2017-03-06

In the schools that City Year serves, there are limited resources for students. Resources such as access to extra academic, behavioral, and emotional support are often limited with budget constraints. I see the impact this has on our kids. Being a Black woman, I really relate to the impact this has on our young Black female students, in particular the need for young girls to generate their own perspective of themselves, breaking free from stereotypes.

Stereotypes are damaging to any group of people. In our society, I often see Black women being objectified or depicted as angry. When you see your community being on display in a generalized way, It makes you feel invisible and void of all individual identity.

This is where I see the importance of having a mentor and being around diverse groups of leaders. It is important for me to be a role model for the young Black girls I serve, being comfortable with who I am, striving for excellence, grace, strength, sassiness, and greatness, setting an example for my students, and allowing them to see my achievements and my downfalls. In creating relationships with my students, it is important to be real and “keep it on a bean” (“Keep it 100%” in Philadelphian). Using discretion of course, I let my students get to know me and my many intersecting identities (black, working class, cisgender woman, heterosexual, college graduate, and more). In sharing these identities, my students are exposed to a Black womanhood that is not stereotypical. They see a version of Black girl magic which can be inspiring for all.

By being their mentor, I encourage them to see excellent traits in themselves and self-reflect on who they want to be, not the constraining stereotypes that they might see around them. I really want students to see the uniqueness and greatness in everyone, especially themselves. I know with just this little bit of realization, they can go on and be and create whomever they wish.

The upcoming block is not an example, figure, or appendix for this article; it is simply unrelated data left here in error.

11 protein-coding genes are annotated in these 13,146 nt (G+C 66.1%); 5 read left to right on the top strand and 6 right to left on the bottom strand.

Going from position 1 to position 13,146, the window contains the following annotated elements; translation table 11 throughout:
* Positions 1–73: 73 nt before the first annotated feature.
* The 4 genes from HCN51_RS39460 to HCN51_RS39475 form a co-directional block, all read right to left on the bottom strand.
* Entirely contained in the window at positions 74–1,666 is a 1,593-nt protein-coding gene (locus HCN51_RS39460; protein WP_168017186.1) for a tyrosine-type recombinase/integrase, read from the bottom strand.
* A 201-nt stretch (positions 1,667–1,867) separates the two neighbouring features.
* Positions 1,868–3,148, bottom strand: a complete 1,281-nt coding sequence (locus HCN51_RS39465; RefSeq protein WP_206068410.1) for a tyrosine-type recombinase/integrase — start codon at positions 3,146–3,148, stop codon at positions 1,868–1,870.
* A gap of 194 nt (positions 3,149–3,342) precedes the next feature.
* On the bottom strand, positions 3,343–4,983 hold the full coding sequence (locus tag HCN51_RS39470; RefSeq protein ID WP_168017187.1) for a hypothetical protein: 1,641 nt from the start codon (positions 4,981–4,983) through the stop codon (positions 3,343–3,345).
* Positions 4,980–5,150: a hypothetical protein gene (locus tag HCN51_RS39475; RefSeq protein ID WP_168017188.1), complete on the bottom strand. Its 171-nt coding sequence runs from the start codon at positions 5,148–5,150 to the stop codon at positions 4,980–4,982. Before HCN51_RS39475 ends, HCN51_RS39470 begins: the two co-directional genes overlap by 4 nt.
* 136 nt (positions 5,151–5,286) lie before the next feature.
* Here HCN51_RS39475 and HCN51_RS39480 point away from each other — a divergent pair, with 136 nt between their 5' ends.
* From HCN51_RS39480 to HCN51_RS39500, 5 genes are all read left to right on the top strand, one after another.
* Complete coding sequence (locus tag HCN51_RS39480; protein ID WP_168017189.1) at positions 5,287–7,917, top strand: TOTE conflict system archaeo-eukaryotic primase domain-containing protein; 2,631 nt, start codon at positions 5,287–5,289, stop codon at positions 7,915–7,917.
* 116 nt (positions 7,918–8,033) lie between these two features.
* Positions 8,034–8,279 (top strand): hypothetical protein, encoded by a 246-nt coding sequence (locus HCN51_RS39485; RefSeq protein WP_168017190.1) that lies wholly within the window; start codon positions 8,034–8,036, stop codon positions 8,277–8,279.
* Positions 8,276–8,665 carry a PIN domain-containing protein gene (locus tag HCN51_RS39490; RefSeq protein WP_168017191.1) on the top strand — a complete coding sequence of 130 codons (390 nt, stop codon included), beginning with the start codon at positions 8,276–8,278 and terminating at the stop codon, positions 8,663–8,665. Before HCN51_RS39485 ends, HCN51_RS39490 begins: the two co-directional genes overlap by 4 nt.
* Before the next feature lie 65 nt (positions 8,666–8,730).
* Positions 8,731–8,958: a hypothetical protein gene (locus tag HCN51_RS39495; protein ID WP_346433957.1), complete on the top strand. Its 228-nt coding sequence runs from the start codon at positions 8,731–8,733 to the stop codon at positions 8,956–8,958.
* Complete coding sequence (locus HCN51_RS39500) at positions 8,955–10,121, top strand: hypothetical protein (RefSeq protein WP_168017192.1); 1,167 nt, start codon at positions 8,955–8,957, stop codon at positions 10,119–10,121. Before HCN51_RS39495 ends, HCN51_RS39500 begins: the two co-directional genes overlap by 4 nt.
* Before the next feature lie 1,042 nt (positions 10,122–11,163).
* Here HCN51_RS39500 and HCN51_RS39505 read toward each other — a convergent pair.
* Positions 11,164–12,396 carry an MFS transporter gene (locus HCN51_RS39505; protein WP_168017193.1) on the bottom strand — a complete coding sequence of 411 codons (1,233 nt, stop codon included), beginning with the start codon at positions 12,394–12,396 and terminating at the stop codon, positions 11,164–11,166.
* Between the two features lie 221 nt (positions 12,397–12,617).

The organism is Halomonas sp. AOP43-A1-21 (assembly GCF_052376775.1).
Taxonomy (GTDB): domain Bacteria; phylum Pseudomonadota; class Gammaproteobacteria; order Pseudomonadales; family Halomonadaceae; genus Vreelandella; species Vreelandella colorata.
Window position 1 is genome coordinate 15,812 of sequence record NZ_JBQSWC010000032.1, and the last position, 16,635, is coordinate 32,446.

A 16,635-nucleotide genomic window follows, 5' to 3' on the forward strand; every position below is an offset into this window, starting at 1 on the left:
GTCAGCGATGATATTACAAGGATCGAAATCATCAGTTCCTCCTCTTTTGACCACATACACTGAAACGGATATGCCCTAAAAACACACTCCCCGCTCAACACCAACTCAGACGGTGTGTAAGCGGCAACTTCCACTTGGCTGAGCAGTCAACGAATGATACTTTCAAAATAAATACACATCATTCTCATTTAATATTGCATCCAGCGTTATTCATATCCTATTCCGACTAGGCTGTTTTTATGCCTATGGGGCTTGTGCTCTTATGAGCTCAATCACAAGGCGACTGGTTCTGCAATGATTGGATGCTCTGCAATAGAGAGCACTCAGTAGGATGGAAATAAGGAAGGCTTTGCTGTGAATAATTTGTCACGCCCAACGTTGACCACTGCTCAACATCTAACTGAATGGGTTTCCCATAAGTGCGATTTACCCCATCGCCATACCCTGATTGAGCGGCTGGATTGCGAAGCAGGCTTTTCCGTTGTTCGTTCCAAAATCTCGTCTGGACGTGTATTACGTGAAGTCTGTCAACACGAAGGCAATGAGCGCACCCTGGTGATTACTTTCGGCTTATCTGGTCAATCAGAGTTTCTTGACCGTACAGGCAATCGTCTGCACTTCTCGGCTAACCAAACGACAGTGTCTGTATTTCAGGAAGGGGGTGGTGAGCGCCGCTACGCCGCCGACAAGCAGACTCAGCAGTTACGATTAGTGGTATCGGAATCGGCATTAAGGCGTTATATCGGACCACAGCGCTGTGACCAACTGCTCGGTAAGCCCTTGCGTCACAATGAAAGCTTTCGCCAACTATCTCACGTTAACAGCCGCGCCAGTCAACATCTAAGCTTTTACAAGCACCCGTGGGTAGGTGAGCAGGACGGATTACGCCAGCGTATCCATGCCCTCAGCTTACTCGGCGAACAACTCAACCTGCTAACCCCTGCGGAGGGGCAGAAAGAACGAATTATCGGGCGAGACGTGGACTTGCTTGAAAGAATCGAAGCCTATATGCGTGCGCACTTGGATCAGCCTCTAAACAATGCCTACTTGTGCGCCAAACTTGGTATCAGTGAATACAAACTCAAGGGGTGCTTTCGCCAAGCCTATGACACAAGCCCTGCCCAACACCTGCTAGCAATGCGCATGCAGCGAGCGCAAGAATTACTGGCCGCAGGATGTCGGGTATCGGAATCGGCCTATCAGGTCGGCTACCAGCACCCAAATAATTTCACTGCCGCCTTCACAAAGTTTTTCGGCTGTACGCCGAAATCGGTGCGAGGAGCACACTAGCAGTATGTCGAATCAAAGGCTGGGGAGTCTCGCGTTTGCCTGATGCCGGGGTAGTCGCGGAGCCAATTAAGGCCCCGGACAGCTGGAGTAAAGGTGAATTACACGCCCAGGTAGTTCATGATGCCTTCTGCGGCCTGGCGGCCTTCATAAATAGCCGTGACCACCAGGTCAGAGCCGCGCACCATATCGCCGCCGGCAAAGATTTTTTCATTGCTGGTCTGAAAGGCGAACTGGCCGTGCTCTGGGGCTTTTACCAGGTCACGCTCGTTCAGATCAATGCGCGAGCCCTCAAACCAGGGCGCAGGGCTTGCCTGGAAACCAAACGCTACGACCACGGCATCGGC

For me, that means I deliberately insert Black Girl Magic into being a City Year Corps Member. For example, my team is currently hosting a writing contest focused on Black women. Around the halls of our school, we posted dozens of inspirational quotes from Black women. From those same quotes, our students had to choose a woman to write an essay about and her significance in American History. 

Like all students, the young girls I work with want someone to be in their corner and to advocate for them. This is why I serve here at City Year and Black girl magic at my school is so important.

Written by City Year Philadelphia AmeriCorps Member, Erica Hawkins, serving at Duckrey School Team. The work of Erica and her team is made possible by Team Sponsor, Lenfest. 

City Year supports the importance of women's empowerment and promotes education and professional development for women at a young age. We have invited some of the most accomplished women in business, law, and public service to our event, the Women's Leadership Luncheon 2017. Check out our event page here

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